In the San Francisco area, #Mixology, the art and skill of preparing mixed drinks, ‘is trending.’
Although it’s fun to go out with my hubby to a hip new bar in downtown Oakland and browse a clever menu with interestingly named drinks containing slow food ingredients, it’s cost prohibitive, $12 for 3 oz! Yikes.
Being a bargain bride (my husband’s semi-amusing pet name for me), I blend concoctions at home. There are a few other reasons why I do it.
Making cordials uses the fruits my neighbor kindly bestows, like the Meyer’s lemons she leaves us occasionally. (I can never have enough lemons.)
Then I read about how to make it on-line and realized that the main flavor in Limoncello comes from the grated rind in the liquor, and I realized my error. Oops.
Practically the next day I found K’s plump lemons in a bag at the top of our sage-green concrete stairs in our front yard. Perfect timing. Got busy and made it.
Booze isn’t necessary with my tonic. I enjoy the non-alcoholic version containing a splash of tonic, sparkling water, and a small amount of pure blueberry juice.
I make my own tonic because most of the store-bought varieties contain controversial ingredients, which is too bad because the quinine from Cinchona bark is good for muscle aches.
I’m interested in the medicinal aspects of the plants in the concoctions I make.
According to Web M.D.:
“Cinchona is a tree. People use the bark to make medicine.
Cinchona is used for increasing appetite; promoting the release of digestive juices; and treating bloating, fullness, and other stomach problems. It is also used for blood-vessel disorders including hemorrhoids, varicose veins, and leg cramps. Some people use cinchona for mild attacks of influenza, swine flue, the common cold, malaria, and fever. Other uses are for cancer, mouth and throat diseases, enlarged spleen and muscle cramps.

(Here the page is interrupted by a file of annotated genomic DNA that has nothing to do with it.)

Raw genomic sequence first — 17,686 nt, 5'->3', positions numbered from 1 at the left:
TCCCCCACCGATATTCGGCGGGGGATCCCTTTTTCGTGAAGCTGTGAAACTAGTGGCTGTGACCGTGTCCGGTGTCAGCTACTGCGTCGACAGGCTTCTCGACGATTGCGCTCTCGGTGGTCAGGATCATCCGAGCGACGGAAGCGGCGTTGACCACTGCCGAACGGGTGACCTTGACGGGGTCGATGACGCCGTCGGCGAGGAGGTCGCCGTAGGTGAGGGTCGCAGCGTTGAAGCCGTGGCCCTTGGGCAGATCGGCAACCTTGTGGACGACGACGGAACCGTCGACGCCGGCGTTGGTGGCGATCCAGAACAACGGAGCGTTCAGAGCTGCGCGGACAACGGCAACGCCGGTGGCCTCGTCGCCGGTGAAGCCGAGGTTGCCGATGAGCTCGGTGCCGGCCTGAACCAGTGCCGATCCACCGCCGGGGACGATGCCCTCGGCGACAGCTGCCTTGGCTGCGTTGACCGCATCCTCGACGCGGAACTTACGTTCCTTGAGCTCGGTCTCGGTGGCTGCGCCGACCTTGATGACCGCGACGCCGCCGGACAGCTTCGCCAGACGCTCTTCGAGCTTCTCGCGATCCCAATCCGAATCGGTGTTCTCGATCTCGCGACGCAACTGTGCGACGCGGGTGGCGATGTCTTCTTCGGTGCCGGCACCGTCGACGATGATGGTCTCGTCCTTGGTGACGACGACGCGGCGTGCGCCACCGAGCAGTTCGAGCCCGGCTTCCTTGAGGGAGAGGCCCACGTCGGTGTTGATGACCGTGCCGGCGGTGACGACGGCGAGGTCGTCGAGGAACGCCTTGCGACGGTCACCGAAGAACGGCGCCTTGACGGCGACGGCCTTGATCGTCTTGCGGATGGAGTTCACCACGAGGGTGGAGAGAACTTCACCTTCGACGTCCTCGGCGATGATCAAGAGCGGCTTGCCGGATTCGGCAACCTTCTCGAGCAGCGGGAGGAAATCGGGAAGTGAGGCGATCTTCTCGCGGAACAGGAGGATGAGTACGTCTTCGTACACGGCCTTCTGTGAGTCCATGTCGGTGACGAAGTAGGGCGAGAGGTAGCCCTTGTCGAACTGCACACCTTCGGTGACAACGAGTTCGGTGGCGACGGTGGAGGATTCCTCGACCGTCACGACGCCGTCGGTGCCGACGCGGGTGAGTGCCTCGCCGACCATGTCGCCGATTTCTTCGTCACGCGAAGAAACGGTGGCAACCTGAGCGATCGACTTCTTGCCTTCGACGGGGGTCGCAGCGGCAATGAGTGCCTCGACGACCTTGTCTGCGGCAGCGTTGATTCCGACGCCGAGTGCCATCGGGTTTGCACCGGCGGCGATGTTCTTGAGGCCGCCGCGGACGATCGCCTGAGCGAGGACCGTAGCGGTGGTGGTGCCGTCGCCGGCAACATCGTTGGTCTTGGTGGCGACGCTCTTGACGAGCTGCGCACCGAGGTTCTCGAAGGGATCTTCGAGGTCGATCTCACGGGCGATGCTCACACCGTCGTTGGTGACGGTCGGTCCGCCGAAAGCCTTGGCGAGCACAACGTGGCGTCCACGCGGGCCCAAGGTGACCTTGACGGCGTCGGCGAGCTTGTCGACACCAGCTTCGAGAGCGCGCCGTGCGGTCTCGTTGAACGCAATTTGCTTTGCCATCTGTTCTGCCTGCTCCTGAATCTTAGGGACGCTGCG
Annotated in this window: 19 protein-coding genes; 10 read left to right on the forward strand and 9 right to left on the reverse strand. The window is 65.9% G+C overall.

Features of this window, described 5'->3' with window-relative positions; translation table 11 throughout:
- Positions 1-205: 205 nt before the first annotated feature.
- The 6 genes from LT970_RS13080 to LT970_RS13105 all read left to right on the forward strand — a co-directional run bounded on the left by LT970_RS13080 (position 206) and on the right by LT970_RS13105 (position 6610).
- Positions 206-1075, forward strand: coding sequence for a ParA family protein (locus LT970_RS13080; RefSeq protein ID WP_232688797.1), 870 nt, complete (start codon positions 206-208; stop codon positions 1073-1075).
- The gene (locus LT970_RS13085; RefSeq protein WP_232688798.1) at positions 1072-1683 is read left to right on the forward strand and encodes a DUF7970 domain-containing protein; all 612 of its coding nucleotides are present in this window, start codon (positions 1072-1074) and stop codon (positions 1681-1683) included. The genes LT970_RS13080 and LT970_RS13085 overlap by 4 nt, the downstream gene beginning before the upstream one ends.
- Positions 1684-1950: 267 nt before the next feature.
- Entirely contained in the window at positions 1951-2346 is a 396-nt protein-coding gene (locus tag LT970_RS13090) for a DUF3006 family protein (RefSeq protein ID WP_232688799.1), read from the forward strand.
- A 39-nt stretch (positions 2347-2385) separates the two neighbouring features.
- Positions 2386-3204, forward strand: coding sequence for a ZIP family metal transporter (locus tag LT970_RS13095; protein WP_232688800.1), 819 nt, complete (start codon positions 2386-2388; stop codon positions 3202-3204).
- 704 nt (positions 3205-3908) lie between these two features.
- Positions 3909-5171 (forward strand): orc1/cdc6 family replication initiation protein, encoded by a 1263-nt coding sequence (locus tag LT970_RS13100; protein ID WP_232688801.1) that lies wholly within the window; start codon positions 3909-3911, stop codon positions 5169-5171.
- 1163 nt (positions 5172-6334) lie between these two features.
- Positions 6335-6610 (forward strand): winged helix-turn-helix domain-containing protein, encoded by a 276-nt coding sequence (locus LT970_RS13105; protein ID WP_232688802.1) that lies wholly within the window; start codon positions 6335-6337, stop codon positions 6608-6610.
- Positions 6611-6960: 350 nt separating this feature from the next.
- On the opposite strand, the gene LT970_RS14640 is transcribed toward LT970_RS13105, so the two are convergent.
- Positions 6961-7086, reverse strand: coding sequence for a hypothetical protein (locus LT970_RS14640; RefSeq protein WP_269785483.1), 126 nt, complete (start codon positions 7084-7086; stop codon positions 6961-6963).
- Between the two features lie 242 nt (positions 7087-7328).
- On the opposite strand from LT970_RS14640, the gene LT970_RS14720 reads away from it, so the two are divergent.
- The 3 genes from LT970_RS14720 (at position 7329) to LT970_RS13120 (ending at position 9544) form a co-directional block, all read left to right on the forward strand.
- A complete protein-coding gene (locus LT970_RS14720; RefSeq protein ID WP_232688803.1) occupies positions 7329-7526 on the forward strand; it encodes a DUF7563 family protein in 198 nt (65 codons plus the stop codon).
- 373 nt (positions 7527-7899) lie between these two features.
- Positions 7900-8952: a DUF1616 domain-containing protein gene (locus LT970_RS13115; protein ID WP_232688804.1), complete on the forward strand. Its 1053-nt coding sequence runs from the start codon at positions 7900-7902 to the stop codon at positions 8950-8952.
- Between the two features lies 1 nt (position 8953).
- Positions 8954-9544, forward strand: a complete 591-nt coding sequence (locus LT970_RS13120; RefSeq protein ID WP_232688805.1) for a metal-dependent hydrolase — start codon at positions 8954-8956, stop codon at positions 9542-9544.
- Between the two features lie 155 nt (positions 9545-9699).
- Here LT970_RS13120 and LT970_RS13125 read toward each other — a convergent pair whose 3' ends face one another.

Cinchona is used in eye lotions to numb pain, kill germs, and as an astringent. Cinchona extract is also applied to the skin for stimulating hair growth.”
It’s safe for most people, but the side effects of too much cinchona are here.
Obtaining ingredients exposes me to new places and to new blogs.
In my tropical green Ford Fiesta, I sped across the Bay Bridge to a store in the Mission District in San Francisco to obtain Cinchona bark. I bought every package on the shelf. I found out the place had it from a comment I read on-line. All the herbal shops I called were out of it. Hot commodity.
There are many wonderful blogs with Mixology ideas, but save time. I’ve collected recipes at my Pinterest board “Drinks for Adults.”
Options other than beer and wine are nice occasionally.
Last but not least, the expressions on the faces of our house-guests after tasting one of my unusual beverages makes the effort worthwhile.
On a warm evening David, his cousin, their buddy from the old days when they were in high school, and I sat in our living room visiting. I brought out a frozen bottle of Limoncello and served each person a shot of it in sipper glassware. His friend’s face lit up, and later, he wanted more.